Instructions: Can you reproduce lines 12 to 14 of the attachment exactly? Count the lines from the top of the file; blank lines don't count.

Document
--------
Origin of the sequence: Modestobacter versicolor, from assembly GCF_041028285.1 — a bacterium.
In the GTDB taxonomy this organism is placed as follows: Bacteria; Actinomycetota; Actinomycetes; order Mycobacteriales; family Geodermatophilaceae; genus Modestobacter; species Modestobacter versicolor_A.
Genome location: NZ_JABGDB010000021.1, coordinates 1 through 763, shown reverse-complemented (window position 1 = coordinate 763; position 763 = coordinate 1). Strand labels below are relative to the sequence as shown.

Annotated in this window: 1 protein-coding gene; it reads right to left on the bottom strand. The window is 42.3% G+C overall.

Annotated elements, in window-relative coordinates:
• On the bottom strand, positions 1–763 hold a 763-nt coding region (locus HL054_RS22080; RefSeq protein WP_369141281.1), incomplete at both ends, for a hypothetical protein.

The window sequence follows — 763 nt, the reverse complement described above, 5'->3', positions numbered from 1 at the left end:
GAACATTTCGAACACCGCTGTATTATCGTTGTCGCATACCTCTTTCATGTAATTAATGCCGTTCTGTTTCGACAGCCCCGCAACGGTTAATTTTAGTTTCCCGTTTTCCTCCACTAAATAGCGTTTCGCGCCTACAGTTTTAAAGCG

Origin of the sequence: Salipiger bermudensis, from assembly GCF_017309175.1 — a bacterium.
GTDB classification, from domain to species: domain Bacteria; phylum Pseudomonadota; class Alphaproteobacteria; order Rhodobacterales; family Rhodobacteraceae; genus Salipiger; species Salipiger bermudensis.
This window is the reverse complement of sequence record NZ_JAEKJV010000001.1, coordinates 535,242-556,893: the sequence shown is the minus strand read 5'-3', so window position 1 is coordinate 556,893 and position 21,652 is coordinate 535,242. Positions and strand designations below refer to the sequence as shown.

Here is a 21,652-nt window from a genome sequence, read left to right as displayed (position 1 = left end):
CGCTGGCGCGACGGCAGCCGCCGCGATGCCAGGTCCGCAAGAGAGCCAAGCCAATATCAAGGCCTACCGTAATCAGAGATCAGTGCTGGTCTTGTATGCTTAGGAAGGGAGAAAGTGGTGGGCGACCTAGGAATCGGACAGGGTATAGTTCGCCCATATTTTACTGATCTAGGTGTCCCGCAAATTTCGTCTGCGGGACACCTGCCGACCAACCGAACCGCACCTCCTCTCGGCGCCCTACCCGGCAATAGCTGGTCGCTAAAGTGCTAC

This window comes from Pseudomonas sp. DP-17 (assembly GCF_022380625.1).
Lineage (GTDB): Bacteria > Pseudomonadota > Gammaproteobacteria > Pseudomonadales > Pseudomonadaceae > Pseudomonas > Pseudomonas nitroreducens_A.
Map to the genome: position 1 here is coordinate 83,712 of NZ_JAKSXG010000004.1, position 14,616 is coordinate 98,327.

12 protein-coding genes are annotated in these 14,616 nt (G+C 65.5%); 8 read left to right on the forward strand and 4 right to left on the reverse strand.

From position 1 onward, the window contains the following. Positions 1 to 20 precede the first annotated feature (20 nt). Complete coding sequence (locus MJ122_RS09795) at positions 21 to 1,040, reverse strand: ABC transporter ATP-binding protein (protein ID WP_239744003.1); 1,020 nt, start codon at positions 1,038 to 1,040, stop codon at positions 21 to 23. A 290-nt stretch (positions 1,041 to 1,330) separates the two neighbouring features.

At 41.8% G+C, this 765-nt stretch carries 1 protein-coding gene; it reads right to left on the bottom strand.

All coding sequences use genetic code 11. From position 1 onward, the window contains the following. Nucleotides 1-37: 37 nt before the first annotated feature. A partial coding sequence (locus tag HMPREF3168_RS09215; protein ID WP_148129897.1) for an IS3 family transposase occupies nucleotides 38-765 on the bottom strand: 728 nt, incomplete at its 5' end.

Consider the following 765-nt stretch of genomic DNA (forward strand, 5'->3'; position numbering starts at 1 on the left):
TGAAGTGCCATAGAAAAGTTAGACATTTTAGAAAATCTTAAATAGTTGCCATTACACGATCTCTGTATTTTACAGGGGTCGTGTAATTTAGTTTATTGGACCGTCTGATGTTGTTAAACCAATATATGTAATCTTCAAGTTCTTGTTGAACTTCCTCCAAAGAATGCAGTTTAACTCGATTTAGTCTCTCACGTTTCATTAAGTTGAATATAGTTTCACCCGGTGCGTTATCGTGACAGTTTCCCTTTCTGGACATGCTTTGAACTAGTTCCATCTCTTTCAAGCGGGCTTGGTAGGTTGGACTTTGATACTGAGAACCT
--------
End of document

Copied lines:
Here is a 21,652-nt window from a genome sequence, read left to right as displayed (position 1 = left end):
CGCTGGCGCGACGGCAGCCGCCGCGATGCCAGGTCCGCAAGAGAGCCAAGCCAATATCAAGGCCTACCGTAATCAGAGATCAGTGCTGGTCTTGTATGCTTAGGAAGGGAGAAAGTGGTGGGCGACCTAGGAATCGGACAGGGTATAGTTCGCCCATATTTTACTGATCTAGGTGTCCCGCAAATTTCGTCTGCGGGACACCTGCCGACCAACCGAACCGCACCTCCTCTCGGCGCCCTACCCGGCAATAGCTGGTCGCTAAAGTGCTAC

This window comes from Pseudomonas sp. DP-17 (assembly GCF_022380625.1).